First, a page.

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Protesters hold signs as Peter Watson, right, chair of the National Energy Board and Roger Girouard, assistant commissioner to the Canada Coast Guard, Western Region, attend the Metro Vancouver Mayors' Committee's monthly meeting in Burnaby, B.C., on Friday April 24, 2015.

DARRYL DYCK/THE CANADIAN PRESS

After hearing a barrage of criticism from municipal officials across Canada, the National Energy Board has decided to review how much pipeline emergency response information can be withheld from the public by energy companies.

In a speech Monday to the Vancouver Board of Trade, board chair and chief executive officer Peter Watson said he has launched a review and public consultation process in response to complaints he's been hearing nationally, and most recently in Metro Vancouver, where several mayors took him to task last Friday.

"During my discussions with mayors across Canada, I have found that nearly all of them have major concerns about what they see as a lack of transparency regarding emergency management information from pipeline companies the NEB regulates," Mr. Watson said.

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"To tell you the truth, I haven't been happy with the amount of emergency response information that pipeline companies or the NEB has been sharing with the public," he said. "In the spirit of openness and transparency, I have decided that the NEB needs to open up this important discussion to all Canadians."

He said the NEB will be accepting public comment until June 25. Then the agency "will respond in meaningful and measured way," to the concerns expressed.

Pipeline companies have been withholding details on their emergency response plans citing commercial and security reasons. But critics, especially in British Columbia where Enbridge's Northern Gateway and Kinder Morgan's Trans Mountain pipeline proposals are under scrutiny, say the public needs to know what the risks are and how pipeline companies plan to respond to accidents.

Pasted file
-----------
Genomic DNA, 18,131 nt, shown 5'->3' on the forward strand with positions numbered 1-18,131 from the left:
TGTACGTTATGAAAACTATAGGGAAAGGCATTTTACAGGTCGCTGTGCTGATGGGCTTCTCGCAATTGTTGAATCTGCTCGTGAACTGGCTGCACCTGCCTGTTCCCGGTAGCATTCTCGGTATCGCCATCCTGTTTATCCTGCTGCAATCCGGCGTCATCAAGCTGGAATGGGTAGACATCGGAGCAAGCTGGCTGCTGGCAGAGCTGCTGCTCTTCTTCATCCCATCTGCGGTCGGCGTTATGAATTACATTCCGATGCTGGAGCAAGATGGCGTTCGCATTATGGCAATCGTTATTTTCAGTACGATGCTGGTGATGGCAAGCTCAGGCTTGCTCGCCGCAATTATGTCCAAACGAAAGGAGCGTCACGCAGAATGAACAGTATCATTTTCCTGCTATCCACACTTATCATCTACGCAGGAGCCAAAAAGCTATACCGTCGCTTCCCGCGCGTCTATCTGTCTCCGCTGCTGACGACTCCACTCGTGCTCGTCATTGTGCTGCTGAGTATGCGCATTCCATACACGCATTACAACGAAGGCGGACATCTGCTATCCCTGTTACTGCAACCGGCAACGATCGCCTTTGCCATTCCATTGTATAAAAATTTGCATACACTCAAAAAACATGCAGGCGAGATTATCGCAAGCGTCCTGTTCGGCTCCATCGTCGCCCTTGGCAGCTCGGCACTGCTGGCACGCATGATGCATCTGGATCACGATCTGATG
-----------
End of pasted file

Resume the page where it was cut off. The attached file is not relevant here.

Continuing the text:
Mr. Watson hinted that he has some sympathy with those concerns.

"There may indeed be some specific information that should be kept confidential, but I believe that we have been too conservative in our approach to this issue to date," Mr. Watson said. "Our consultation needs to revisit this issue and determine what the public needs to know, to have confidence that these plans are comprehensive."

The review comes just three months after the board rejected a request by the B.C. government and the City of Vancouver that Kinder Morgan be required to release emergency management plans for its proposed Trans Mountain pipeline expansion.

Critics noted that while Kinder Morgan was allowed to keep the Trans Mountain project information secret in Canada, the information was made available in the United States for the section of the proposed pipeline that would run through Washington State.

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Mr. Watson is currently on a public engagement tour of Canada to bolster the board's image and improve dialogue with the regions.

"Now depending on whom you talk to, company emergency management information should be kept confidential – or it should be made widely available to the public," he said. "In the spirit of openness and transparency, I have decided that the NEB needs to open up the important discussion to all Canadians."

But Sven Biggs, a campaign organizer for ForestEthics Advocacy, said the review isn't adequate.

"I think ultimately what … Canadians want is access to the decisions about whether or not projects like Kinder Morgan are going to get built. What we heard today is we're going to get access to a process to decide whether or not we're going to get more access to information that the oil companies already have," he said.

Mr. Biggs said he has no confidence in the National Energy Board and urged Canadians to make the pipeline proposals into political issues.

"The NEB has never said no to a pipeline," he said. "It's going to be up to Canadians to stand up and force our political leaders to do the right thing because the NEB, on its own, won't do it."

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